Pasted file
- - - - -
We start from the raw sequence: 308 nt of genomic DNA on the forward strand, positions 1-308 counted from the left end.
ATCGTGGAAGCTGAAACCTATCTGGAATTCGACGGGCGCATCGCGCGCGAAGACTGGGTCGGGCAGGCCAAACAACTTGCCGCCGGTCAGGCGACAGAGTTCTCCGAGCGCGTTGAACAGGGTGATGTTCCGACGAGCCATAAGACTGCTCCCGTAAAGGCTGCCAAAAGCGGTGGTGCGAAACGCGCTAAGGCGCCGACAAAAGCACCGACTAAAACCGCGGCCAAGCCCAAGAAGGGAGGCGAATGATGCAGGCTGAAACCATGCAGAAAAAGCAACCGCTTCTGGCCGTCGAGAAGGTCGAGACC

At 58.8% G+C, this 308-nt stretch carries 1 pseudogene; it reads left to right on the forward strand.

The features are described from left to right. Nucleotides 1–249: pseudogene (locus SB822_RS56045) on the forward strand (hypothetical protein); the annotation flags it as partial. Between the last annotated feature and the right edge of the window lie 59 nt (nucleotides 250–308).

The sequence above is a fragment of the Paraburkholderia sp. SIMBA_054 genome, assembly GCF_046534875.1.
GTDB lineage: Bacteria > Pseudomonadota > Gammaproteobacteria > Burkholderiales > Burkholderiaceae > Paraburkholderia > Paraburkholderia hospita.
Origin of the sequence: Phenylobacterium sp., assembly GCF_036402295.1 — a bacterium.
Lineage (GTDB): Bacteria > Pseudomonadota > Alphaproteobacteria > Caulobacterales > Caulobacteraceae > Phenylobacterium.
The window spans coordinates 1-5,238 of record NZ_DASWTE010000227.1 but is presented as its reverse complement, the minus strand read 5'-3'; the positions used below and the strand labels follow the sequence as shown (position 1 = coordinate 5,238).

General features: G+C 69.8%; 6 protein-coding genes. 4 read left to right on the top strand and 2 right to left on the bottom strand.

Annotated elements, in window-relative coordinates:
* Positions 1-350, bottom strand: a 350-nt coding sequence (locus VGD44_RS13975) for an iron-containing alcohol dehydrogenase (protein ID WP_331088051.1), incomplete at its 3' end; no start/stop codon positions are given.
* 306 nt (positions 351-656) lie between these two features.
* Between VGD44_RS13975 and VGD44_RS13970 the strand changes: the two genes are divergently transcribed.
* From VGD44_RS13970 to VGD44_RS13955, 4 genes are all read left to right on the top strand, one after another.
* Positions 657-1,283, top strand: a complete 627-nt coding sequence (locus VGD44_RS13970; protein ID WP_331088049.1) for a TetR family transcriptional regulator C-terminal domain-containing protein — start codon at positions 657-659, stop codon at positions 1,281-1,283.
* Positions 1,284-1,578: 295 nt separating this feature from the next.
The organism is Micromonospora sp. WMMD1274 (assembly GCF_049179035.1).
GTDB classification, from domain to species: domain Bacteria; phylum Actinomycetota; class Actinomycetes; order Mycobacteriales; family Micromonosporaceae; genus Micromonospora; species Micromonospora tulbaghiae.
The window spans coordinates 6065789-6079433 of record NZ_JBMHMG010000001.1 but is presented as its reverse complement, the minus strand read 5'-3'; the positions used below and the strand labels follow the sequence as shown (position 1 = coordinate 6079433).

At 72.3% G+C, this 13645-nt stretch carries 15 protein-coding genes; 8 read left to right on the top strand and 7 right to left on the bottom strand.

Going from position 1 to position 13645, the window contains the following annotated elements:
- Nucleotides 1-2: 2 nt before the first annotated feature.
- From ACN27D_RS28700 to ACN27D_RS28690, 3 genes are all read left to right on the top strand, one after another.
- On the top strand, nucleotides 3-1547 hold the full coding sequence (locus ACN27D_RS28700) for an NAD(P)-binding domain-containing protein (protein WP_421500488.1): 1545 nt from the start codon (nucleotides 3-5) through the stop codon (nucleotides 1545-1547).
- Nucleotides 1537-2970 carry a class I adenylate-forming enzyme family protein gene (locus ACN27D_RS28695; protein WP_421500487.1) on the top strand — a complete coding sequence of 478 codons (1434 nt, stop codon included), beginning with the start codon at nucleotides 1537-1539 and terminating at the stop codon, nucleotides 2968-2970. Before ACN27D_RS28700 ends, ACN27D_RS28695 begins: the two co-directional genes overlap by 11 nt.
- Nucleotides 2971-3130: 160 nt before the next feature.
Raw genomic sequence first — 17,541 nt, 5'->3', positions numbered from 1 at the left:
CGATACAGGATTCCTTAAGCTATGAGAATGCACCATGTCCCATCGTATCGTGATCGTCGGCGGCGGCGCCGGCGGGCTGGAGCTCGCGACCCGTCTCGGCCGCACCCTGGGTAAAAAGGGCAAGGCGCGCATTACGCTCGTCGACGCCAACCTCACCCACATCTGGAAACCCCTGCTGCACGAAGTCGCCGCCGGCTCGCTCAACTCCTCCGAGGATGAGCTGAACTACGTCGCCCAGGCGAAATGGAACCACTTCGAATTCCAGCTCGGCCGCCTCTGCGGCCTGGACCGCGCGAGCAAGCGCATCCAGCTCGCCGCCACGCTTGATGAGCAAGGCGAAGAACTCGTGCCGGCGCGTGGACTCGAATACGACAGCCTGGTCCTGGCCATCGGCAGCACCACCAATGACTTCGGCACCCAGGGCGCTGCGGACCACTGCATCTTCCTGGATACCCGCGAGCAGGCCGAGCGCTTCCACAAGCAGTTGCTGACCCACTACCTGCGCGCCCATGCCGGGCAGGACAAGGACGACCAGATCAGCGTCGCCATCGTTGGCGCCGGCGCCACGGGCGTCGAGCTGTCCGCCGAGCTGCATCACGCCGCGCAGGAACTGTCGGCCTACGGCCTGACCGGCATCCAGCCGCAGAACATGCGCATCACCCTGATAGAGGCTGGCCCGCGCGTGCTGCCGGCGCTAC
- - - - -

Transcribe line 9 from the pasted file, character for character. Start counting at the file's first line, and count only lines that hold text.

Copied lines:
The window spans coordinates 1-5,238 of record NZ_DASWTE010000227.1 but is presented as its reverse complement, the minus strand read 5'-3'; the positions used below and the strand labels follow the sequence as shown (position 1 = coordinate 5,238).